Toward a Definition of Sheet Music

By Elliker, Calvin | Notes, June 1999 | Go to article overview

Toward a Definition of Sheet Music


Elliker, Calvin, Notes


What is sheet music? This question posed more difficulties for MLA's Working Group on Sheet Music Cataloging Guidelines than perhaps any other raised during the four years the group existed. Ultimately, a universal answer to this question may be as elusive as one to such questions as "What is love?" or "What is music?" The difficulty in answering this type of question is, of course, that everyone has ideas of what these words and their underlying concepts mean, but defining them in terms with which all will agree is probably impossible.

The conditions for our contemporary concept of "sheet music" are similar in that the term has had various meanings in the past - as this essay will demonstrate - and we have been influenced by the accretions of these former meanings, as well as by contemporary thoughts and experiences. Nonetheless, a set of guidelines intended to facilitate cataloging a specific format logically ought to attempt to define what that format is and how one can recognize it. Since a universal definition seems unattainable, a heuristic one - intended for application within the confines of the guidelines - must suffice. One avenue toward developing this heuristic definition is to consider the composite term "sheet music" both as a whole and as its component parts, i.e., the individual words "sheet" and "music."

Chapter 5 of the Anglo-American Cataloguing Rules, second edition (AACR2) is entitled "Music," and its scope is "the description of published music."(1) Given the fact that "music" has so many meanings that do not pertain to published documents, why not simply use the term "score"? Perhaps because "score" is a technical term, whereas "music" is vernacular, simpler, and inclusive; it does not make distinctions, and may therefore be more easily understood by individuals without musical training. AACR2 uses the word "score" as well, but with the additional technical distinction that in order to qualify for this term, the notation in the document must present more than one part - a distinction that may be more difficult for the untrained to grasp, but one that must be useful in some way, or we would always speak of "music" and never of "scores."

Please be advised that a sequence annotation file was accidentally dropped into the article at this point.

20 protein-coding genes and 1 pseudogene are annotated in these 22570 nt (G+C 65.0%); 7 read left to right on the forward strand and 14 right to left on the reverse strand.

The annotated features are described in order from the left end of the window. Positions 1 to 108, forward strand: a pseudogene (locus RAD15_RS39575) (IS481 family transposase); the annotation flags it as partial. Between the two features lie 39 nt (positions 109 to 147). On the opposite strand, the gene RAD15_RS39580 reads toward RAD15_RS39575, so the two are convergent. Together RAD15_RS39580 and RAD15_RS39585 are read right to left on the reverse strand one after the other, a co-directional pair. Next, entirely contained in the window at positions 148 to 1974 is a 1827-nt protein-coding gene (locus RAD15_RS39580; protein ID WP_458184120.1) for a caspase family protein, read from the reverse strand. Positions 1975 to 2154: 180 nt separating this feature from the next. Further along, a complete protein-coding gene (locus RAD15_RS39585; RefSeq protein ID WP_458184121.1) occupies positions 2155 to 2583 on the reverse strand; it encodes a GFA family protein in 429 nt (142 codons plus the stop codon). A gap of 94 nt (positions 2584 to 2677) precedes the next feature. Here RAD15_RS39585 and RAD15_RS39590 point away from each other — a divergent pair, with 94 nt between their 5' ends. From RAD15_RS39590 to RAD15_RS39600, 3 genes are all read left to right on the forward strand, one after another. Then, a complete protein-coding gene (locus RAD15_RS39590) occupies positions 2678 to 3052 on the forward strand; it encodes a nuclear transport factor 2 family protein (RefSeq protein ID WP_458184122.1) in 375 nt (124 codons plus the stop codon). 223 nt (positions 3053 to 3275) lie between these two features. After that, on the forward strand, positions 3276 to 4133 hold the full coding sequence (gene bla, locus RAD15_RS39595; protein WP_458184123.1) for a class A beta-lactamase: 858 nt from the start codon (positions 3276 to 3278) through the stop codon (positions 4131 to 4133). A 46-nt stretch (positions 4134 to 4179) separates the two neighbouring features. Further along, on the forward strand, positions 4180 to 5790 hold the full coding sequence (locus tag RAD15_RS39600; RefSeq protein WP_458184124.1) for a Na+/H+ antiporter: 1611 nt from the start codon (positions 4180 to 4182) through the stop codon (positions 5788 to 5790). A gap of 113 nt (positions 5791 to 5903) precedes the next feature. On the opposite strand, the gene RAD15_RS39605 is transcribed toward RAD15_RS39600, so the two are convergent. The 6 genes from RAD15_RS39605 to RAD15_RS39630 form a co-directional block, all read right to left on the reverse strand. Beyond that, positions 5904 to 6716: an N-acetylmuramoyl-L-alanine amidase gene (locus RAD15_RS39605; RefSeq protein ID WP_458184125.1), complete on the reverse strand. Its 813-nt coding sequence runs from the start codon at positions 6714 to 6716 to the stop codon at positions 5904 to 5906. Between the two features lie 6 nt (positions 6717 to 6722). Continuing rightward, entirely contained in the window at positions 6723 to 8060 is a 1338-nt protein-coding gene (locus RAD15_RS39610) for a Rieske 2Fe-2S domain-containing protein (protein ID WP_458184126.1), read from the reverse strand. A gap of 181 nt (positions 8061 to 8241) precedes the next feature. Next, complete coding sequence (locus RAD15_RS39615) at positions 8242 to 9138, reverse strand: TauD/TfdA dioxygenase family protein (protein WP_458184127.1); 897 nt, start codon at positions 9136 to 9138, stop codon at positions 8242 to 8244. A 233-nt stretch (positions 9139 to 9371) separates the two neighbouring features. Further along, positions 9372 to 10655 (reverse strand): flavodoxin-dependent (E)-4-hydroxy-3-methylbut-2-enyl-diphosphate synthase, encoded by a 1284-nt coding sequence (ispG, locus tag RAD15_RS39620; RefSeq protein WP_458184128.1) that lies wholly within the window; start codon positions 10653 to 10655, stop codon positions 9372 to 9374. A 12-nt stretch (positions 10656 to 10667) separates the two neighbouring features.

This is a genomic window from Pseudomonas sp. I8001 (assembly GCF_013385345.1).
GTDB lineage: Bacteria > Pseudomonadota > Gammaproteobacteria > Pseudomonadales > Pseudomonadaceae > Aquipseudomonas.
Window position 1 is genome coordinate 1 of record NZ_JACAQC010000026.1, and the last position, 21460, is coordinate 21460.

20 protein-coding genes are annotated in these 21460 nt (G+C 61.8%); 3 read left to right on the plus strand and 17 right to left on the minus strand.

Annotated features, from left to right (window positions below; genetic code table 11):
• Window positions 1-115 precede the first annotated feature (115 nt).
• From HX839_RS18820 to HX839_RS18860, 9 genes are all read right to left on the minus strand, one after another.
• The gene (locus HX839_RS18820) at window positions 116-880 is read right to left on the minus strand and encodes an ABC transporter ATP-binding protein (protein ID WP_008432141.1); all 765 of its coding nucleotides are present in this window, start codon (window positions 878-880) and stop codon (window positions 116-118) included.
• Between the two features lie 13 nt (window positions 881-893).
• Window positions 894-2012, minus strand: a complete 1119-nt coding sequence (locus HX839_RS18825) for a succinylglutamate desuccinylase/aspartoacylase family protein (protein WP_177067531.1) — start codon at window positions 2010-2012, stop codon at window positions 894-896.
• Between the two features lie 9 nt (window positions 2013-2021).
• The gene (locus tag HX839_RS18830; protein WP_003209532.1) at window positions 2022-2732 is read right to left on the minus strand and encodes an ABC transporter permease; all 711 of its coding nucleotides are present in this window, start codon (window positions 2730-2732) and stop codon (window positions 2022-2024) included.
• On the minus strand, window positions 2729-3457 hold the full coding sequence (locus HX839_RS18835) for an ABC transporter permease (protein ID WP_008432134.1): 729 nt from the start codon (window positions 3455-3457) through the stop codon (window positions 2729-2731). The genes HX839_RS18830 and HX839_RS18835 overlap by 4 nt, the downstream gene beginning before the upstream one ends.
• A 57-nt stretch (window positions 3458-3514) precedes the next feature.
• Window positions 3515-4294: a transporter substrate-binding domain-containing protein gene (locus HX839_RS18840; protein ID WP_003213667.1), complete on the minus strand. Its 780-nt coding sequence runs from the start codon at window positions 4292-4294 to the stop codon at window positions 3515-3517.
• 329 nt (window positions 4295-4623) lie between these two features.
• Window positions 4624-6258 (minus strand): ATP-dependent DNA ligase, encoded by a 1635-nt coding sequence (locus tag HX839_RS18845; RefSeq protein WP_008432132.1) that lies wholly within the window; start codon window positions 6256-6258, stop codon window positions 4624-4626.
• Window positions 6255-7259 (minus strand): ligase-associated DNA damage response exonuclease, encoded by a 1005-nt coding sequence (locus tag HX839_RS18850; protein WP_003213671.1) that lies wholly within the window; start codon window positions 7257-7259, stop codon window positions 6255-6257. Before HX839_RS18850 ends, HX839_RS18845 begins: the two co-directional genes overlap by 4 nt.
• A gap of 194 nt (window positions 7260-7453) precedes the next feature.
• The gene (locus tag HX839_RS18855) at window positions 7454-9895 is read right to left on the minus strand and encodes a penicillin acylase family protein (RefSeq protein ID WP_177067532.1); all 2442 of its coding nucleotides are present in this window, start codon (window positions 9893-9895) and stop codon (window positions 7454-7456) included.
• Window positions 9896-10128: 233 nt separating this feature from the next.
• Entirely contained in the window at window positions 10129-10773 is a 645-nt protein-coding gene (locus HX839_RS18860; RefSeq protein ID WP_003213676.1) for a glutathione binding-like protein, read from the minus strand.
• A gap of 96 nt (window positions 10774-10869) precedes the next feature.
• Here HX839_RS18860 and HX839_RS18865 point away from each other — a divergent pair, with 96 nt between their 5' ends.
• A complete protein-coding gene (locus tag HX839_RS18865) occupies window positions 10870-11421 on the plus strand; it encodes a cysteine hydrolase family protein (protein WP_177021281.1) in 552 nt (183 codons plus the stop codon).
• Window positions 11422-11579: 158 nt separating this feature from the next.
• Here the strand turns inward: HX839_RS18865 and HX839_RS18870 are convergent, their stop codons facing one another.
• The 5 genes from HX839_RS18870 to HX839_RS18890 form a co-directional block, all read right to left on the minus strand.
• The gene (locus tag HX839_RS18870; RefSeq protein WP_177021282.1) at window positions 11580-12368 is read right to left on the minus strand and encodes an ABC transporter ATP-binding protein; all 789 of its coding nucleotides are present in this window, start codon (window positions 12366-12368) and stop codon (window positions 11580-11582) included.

In the case of "sheet music," "music" is modified by the word "sheet," a clear reference to the major physical attribute of this medium, the format of the paper on which the notation is printed. But this is an odd appellation, considering that virtually all published documents of music notation are printed on sheets of paper. Why did this rather curious terminology develop? The answer to this question has three interrelated aspects. The first derives from a need to distinguish among varying concepts of "music," the second from a need to differentiate among physical formats, and the third from a historical fact: despite many changes over time, the term was simply transferred from each declining format to each emerging one, thus adding layers of connotative - rather than denotative - meaning. These three aspects must figure in the development of a heuristic definition.

The etymological information in The Oxford English Dictionary (OED) implies that "sheet music" originated in the United States, claiming the first written use of this phrase appeared in a newspaper printed in Lawrence, Kansas.(2) The 3 June 1857 Lawrence Republican carried an advertisement for a drug store that included "Periodicals, lithographs, sheet music, etc." among its sundries. The OED is mistaken in the case of the earliest written appearance of this term, however, though apparently not about the country in which it originated. The earliest occurrence of "sheet music" known to this author is an advertising circular printed in 1832 in Worcester, Massachusetts, promoting Aaron Leland's Umbrella and Music Store of that city and noting a supply of "sheet music, instruction books, &c, &c" for sale.(3) The following year, the Boston Transcript of 1 November 1833 reported that the music printer "Mr. …

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